Local and state public health officials are reporting an early emergence of influenza and are predicting this to be a particularly bad flu season.
There are currently two cases of suspected influenza awaiting secondary confirmation in Flathead County, according to the Flathead City-County Health Department.
The Centers for Disease Control and Prevention (CDC), Montana Department of Public Health and Human Services and local agencies are encouraging residents to take preventative measures, including getting vaccinated.
The flu vaccine available this year is a close match to the strain that is already circulating through the country, according to the CDC.
Each year, millions of people are infected with influenza, more than 200,000 are hospitalized and thousands die from complications, according to the CDC.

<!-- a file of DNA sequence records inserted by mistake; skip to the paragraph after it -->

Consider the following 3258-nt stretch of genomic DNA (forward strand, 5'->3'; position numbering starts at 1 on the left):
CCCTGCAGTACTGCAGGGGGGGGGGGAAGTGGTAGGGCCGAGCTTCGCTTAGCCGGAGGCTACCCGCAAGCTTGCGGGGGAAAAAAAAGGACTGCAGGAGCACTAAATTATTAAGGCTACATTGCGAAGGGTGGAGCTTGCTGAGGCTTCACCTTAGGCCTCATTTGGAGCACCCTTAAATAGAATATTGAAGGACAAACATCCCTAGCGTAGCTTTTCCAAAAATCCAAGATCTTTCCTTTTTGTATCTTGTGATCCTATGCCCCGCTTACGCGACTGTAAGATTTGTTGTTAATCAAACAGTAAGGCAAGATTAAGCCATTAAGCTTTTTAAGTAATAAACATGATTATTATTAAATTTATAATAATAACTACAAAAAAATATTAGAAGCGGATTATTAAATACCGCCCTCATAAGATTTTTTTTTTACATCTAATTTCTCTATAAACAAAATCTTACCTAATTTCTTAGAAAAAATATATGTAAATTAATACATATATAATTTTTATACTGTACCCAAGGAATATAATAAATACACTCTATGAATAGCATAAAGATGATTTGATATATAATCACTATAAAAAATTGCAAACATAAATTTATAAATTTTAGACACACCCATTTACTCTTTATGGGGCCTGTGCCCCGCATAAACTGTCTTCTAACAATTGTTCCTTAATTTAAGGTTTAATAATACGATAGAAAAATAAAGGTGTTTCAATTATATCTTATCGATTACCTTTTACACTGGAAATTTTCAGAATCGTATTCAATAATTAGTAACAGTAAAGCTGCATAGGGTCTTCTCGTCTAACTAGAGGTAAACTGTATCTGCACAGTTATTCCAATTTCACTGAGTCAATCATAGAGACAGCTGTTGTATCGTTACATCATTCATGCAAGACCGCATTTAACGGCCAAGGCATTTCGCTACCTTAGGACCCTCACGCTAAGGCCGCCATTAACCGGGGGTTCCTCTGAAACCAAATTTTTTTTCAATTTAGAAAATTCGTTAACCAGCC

“It’s not too late to get your flu shot. Every one 6 months of age and older should get vaccinated against influenza. Even healthy children and adults can get very sick from the flu,” Community Health Director Jody White said in a statement.
Influenza season typically peaks in February and can last through May.
The influenza vaccine is available in two forms: a shot and a nasal spray. The nasal spray is for use in healthy people ages 2 to 49 years who are not pregnant.
Other preventative measures recommended by the CDC include: covering a cough; washing hands frequently; and staying home when ill.
Symptoms of the flu include fever, headache, extreme tiredness, dry cough, sore throat, runny or stuffy nose, muscle aches, and, especially in children, stomach symptoms such as nausea, vomiting, and diarrhea. People usually become ill one to three days after being infected. Most adults are infectious one day before they show any symptoms, according to the CDC.
Flu shots are available at the Flathead City-County Health Department on Mondays, Tuesdays, Thursdays, and Fridays from 8:30 a.m. to 11:30 a.m. and 1:30 p.m. to 4 p.m and Wednesdays from 8 a.m. to 6 p.m.
For more information contact Community Health Services at 751-8110, or visit online.
For more information about influenza or the influenza vaccine, talk to your doctor or nurse, or visit the CDC’s website or call 1-800-CDC-INFO.
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